“A Good Man Goes to War” Review

It’s rather late to be reviewing the “mid-season finale” of this year’s split Doctor Who, broadcast 3 weeks ago, and while this post has been festering my brain has been fermenting some very fairly ripe theories, beyond my initial reactions which I sent in to the Fusion Patrol podcast (which I couldn’t participate in, because of other commitments). You can hear most of those initial reactions as pre-recorded inserts here.



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One of those initial reactions that I didn’t record was in response to Amy’s comment that “The Doctor isn’t famous”. The Doctor isn’t famous in the places in space and time we usually visit. But in The One Doctor he visits the vulgar end of time and the plot hangs on his being widely held in high regard. It makes sense that the further into the future, the more impact he will have had. In fact, there are hints here this army is from the Doctor’s future: he doesn’t know Lorna Bucket, and he isn’t familiar with this army. So they’re closer, in that sense, to the vulgar end of time.


So what’s been fermenting in my brain?

A couple of River-related notions. I’ve becoming more and more convinced that the little girl who regenerates at the end of Day of the Moon is not River Song. Unfortunately, Steven Moffat’s Twitter provides evidence to the contrary. When asked


he replied


Now I’ve had a quick scan of Silence in the Library and I’m not sure what dialogue he’s referring to. I shall have to watch it more carefully, but the only clue I can find is in Forest of the Dead when the Doctor tells River “time can be re-written” she tells him “not those times, not one line, don’t you dare.” Which I suppose might provide a motive for her lying (very well) when she inspects the little girl’s space suit and makes out she has never seen it before. But that’s tenuous.

Incidentally, speaking of The Moff’s Twitter stream, his observation that


seems to reflect a recent urge to retcon the rhythm of the theme, following RTD’s whole “knock four times” groove.

While I’m on my River theories, I don’t buy Eugene’s River theory expounded in the podcast, concerning early Doctor Who (go on, listen to it, it’s pretty crazy). But I am still more than half convinced River Song is the Doctor’s mother. I’ve heard this lots of times now: Eugene and Ben had the same reaction I did and I’ve seen lots of other posts about it; so I’m starting to think it’s not an accident. We don’t actually know what River explained to the Doctor, we just know what she told Rory and Amy. River being Amy’s daughter doesn’t preclude her from being the Doctor’s mother too, and the more I think about it, the more I like the notion. (And if I do have to accept that she is a half-baked Timelord, an augmented human, this would have to be the BEST EVER EXPLANATION for the Doctor’s admission that he’s half human; one that might even satisfy the hard-core critics of the 1996 TV Movie – whilst simultaneously enraging them by re-writing another chunk of the lore.) Alright, I’m actually just slightly less than half convinced. After all, River says that the Doctor in Silence in the Library is the youngest she’s ever seen him, and perhaps it is just a bit too bold. But still.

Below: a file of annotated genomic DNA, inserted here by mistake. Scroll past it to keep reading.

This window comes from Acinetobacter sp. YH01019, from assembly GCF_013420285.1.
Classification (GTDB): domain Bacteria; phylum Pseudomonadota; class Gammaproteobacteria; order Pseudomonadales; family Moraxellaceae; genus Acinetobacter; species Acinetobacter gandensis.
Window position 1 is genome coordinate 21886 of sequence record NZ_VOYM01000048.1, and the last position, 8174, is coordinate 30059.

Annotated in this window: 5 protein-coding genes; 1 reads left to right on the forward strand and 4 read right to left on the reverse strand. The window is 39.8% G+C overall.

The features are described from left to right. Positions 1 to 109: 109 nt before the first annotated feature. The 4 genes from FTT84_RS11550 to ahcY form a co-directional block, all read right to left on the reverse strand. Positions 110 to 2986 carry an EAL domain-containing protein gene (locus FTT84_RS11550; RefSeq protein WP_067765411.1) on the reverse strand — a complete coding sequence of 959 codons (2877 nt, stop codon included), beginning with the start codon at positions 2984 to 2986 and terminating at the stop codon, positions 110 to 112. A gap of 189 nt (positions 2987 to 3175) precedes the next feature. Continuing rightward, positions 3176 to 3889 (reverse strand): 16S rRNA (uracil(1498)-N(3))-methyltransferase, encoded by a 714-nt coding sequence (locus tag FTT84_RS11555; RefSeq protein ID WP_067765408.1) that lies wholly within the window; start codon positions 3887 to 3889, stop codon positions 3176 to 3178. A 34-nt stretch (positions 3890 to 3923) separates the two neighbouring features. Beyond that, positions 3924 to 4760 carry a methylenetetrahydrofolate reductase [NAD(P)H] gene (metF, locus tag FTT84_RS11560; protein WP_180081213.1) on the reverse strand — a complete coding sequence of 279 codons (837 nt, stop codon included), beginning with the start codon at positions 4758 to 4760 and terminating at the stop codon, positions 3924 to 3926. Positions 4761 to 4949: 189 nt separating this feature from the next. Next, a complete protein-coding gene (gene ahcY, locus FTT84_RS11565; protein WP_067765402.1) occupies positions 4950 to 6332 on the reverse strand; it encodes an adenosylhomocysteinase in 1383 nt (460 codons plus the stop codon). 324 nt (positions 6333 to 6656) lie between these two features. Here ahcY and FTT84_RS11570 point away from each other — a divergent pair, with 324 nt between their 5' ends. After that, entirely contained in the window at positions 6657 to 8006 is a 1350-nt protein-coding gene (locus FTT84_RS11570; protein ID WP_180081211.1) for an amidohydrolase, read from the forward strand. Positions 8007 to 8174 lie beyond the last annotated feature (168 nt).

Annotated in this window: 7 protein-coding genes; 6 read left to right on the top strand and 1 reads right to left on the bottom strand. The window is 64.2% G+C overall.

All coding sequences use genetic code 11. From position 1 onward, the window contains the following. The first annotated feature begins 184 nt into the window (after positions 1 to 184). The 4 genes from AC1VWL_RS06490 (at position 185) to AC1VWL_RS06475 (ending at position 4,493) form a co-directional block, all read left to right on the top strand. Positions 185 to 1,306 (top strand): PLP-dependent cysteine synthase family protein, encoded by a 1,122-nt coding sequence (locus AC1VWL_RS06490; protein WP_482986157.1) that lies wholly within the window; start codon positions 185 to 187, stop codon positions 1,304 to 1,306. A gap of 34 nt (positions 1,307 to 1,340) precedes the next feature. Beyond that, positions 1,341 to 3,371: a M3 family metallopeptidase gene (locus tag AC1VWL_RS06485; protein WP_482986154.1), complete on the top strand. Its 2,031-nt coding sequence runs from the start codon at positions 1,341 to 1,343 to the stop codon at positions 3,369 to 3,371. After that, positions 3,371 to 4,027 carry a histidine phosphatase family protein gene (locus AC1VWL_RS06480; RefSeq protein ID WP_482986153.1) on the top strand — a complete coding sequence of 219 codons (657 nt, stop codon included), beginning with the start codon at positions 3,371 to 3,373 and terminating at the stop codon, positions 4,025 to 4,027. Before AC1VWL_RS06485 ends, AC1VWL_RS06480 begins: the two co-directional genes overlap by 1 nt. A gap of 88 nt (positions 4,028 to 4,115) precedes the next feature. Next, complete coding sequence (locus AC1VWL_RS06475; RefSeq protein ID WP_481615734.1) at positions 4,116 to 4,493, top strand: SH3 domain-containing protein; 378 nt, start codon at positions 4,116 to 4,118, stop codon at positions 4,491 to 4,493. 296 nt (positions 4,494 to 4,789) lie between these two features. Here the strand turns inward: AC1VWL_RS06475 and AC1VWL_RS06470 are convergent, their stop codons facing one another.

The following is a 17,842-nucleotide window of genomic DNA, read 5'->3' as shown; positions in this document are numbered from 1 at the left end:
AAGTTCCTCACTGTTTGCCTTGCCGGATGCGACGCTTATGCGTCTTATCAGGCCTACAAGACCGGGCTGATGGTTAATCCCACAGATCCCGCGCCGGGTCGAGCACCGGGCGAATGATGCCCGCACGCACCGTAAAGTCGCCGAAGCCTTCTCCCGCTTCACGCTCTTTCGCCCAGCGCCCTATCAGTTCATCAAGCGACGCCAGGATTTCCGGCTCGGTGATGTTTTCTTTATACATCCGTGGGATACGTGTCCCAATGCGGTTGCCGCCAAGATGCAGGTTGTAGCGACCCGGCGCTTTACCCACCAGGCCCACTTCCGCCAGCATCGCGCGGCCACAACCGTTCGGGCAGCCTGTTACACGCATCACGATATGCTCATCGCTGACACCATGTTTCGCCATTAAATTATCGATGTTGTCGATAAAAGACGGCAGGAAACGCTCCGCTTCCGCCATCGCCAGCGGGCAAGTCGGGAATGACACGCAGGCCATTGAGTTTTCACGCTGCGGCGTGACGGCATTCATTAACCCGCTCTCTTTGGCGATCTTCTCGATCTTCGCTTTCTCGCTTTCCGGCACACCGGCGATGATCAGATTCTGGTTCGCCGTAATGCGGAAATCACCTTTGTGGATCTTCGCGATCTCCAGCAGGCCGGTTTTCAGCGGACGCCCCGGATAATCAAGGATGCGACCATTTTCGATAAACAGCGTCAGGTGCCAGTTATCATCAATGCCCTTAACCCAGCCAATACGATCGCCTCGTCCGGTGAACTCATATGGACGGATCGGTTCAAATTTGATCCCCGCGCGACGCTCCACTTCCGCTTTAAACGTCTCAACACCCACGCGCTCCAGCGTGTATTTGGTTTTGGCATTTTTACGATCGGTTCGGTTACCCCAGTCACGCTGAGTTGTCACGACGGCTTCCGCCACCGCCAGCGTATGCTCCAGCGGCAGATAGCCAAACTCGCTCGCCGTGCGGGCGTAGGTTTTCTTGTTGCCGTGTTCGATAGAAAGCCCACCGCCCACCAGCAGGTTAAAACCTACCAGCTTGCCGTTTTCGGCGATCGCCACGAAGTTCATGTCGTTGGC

Meanwhile, I’ve been pondering on another River problem. If baby Melody was kidnapped, then stuck in the life-support space suit, perhaps confused and suffering from amnesia, how does she know so surely how her parents are? When does she learn this, and from who? And why is she known by the name that comes from the language of the people of the Gamma Forests, rather than that of her mother?

I’ve also been thinking about Lorna Bucket, the girl from the Delta Forests who wanted to meet the Doctor again. The Doctor doesn’t remember her; so we have yet to see him run with her. What is the significance of her name? Bucket, Pond, River. I’m not sure, but I think she’s more important than the part she played in “A Good Man Goes to War”. I’ve come to believe that she is the confused little girl who regenerates, and therefore, perhaps River. If River’s name came from the Gamma forests, isn’t it reasonable to suppose she lived there? And doesn’t Lorna’s early obsession with the Doctor, joining this army just to see him again, perfectly reflect River’s complete infatuation? And if she’s the little girl then right now, back on Demon’s Run, she is not dead; but she is about to regenerate. And she may be a lethal weapon.

Moving on to the question of who Madame Kovarian’s boss might be, the mastermind who wanted to destroy the entire Universe in The Big Bang, the best theory I’ve heard is… that it is Omega. This is probably in quite wide circulation, but I think I first heard this from a contributor’s feedback to The Doctor Who Podcast and it’s based on the Omega symbols (which I didn’t notice) of the warrior clerics in Time of the Angels and A Good Man Goes to War. Who would want to destroy everything… and could survive it? Who is unable to enter our reality, and must rely on agents and disciples? Who would have the knowledge and Timelord technology to control the TARDIS and beam a flesh signal through space and time?

You’ve got to admit it’s a rather neat fit.

About Simon Wood

Lecturer in medical education, lapsed mathematician, Doctor Who fan and garden railway builder. See simonwood.info for more...

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